The most accurate way to find out what one is allergic to is through skin testing by an allergist. If someone seems to have multiple seafood allergies, however, the true test is to be given the actual food in a double-blind, placebo-controlled food challenge, administered under the care of an allergist or other physician (8). Blood tests for food antibody specific IgE are not quite as accurate as skin tests or food challenges, however you do not have to be exposed to the allergen (and its probably allergic response) in order to be diagnosed.

Why can I sometimes eat shellfish and other times I get quite sick?

Not all reactions to seafood are allergies to the seafood protein itself. In fact a parasite called anisakiasis which frequently contaminates seafood is a major cause of gastrointestinal upset that many people interpret as a food allergy. This parasite is killed by deep freezing the shellfish so if you find you can tolerate shrimp that has been frozen but sometimes get sick eating fresh shrimp, it may be the parasite contamination rather than a seafood allergy (9, 10).

Also, you may just be having a show of food intolerance and not an allergic response. Food intolerance and food allergies are NOT the same. A food allergy that stimulates the immune system to cause a serious reaction such as:

  • hives, itching or skin eczema
  • swelling of the lips, face, tongue and throat, or other parts of the body
  • wheezing, nasal congestion or trouble breathing
  • dizziness, lightheadedness or fainting
is much more serious than a food that your body may be sensitive to resulting in nausea, vomiting, cramping and diarrhea but not a true allergic response.

What is food intolerance?

Food intolerance is a direct irritation of the body by a food or associated chemical or toxin rather than one which stimulates the body's own immune system to attack itself. Food intolerance may be due to the lack of an enzyme such as lactose which results in many people having a problem eating milk, ice milk or other milk products without becoming bloated along with cramping, diarrhea and excess gas. Sometimes food may contain a toxin from bacteria that causes you to react adversely. This does not mean that you cannot ever eat that food again; it just means you should not eat that food when it is contaminated again. Mushrooms, rhubarb, and spoiled tuna or other fish are foods more likely to be come contaminated with toxins. It can be very difficult to differentiate an intolerance to the food itself or to a substance or ingredient used in the preparation of the food. This is especially true of foods containing lactose, wheat or sulfites. For example, wheat can cause a food intolerance but it also can cause an immune allergic response known a celiac disease or sprue.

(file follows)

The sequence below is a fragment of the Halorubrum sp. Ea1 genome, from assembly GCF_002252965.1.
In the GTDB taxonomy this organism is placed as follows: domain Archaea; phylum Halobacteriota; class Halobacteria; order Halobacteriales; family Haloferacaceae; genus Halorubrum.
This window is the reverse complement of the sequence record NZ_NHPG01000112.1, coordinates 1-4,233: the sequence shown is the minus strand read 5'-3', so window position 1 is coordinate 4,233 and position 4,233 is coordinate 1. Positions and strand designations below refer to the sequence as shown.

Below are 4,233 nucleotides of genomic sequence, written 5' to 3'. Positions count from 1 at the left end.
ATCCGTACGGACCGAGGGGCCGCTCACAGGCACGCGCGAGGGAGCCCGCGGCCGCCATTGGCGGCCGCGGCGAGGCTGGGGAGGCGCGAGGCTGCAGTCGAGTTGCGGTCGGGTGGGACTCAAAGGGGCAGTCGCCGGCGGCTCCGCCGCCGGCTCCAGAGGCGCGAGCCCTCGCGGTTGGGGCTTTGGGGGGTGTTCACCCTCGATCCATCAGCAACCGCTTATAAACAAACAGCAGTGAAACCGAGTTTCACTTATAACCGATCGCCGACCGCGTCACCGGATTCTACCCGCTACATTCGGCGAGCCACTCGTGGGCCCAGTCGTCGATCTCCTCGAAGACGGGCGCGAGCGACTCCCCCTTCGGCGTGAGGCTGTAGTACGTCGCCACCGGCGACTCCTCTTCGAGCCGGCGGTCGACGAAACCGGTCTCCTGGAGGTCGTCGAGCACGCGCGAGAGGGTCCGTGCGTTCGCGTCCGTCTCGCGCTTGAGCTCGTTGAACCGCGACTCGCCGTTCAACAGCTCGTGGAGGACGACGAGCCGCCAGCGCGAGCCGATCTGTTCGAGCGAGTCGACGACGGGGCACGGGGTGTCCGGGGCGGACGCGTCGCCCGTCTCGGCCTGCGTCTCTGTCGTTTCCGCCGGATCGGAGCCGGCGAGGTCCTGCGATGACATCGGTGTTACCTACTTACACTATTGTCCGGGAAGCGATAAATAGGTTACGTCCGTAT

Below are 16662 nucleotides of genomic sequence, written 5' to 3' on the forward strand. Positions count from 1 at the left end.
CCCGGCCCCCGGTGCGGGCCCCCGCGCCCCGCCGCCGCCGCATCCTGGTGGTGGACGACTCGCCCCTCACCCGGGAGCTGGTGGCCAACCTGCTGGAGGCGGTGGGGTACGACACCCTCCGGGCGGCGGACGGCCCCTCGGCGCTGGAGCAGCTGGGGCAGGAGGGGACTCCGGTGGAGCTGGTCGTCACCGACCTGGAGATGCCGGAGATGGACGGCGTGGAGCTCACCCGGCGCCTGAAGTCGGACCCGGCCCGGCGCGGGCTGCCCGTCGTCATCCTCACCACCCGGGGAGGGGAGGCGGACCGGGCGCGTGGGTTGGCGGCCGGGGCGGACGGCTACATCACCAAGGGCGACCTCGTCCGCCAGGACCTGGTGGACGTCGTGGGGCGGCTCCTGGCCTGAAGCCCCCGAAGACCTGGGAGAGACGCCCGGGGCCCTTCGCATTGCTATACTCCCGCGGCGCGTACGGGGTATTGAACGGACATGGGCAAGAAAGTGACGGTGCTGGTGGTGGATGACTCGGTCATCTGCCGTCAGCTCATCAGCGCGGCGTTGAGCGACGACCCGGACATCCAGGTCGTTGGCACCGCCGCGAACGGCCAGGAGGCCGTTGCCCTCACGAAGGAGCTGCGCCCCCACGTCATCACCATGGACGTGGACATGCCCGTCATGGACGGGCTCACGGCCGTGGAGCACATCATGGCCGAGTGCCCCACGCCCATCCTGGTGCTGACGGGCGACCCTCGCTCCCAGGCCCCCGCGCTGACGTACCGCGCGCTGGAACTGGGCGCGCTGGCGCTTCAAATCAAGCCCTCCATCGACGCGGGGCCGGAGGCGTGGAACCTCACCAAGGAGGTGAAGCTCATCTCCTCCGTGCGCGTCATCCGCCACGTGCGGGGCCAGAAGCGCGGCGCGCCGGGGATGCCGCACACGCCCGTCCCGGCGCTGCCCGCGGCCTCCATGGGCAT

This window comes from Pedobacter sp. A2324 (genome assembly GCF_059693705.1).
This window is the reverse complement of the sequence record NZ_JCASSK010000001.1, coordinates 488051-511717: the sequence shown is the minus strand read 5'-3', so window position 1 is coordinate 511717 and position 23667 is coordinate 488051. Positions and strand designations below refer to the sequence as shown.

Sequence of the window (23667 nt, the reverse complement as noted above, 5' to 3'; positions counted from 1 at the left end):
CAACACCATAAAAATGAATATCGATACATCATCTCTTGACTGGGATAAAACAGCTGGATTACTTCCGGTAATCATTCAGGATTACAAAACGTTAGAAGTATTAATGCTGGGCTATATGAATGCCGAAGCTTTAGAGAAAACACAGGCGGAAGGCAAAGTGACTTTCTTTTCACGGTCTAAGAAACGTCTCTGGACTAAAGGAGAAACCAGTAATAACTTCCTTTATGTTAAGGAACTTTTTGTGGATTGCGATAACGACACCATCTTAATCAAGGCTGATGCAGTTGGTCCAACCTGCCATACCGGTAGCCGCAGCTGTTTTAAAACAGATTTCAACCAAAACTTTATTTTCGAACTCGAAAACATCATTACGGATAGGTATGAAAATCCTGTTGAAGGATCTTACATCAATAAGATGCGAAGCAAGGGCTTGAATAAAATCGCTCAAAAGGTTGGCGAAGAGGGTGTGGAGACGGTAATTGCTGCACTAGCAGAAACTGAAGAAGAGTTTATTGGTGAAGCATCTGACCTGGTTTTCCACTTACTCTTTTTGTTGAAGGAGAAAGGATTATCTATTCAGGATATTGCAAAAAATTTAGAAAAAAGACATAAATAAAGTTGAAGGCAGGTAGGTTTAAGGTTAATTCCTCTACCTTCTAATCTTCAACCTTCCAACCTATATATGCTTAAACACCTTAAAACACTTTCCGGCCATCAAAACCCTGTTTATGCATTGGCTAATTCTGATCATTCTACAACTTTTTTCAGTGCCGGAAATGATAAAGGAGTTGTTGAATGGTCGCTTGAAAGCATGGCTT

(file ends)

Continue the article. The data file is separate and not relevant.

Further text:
On the other hand, if you are truly allergic to a food such as:

  • cow's milk
  • eggs
  • peanuts
  • Wheat
  • soybeans
  • fish
  • shellfish
  • tree nuts
even a small amount could give you a serious health reaction. If you suspect that any food is causing you a serious allergic response, be sure to see an allergist to have it diagnosed thoroughly. Skin tests for allergies are considered the best way to diagnose an immune response but sometimes you may have much less of a reaction by just having a blood test known as an in-vitro allergen-specific IgG or IgE antibody test. The home tests use a drop or two of blood from a finger stick which check IgE allergic sensitivities.

Does an iodine allergy mean I cannot have xray dyes?

Again no, it does not. But you need to let the radiologist know about the iodine allergy. Sometimes the dye used can be switched to a non iodine containing contrast material and at other times it may just be suggested to have a skin sensitivity allergy test to the actual dye to be used if there is not a suitable substitute dye available.

Home Test Kit for Food Allergies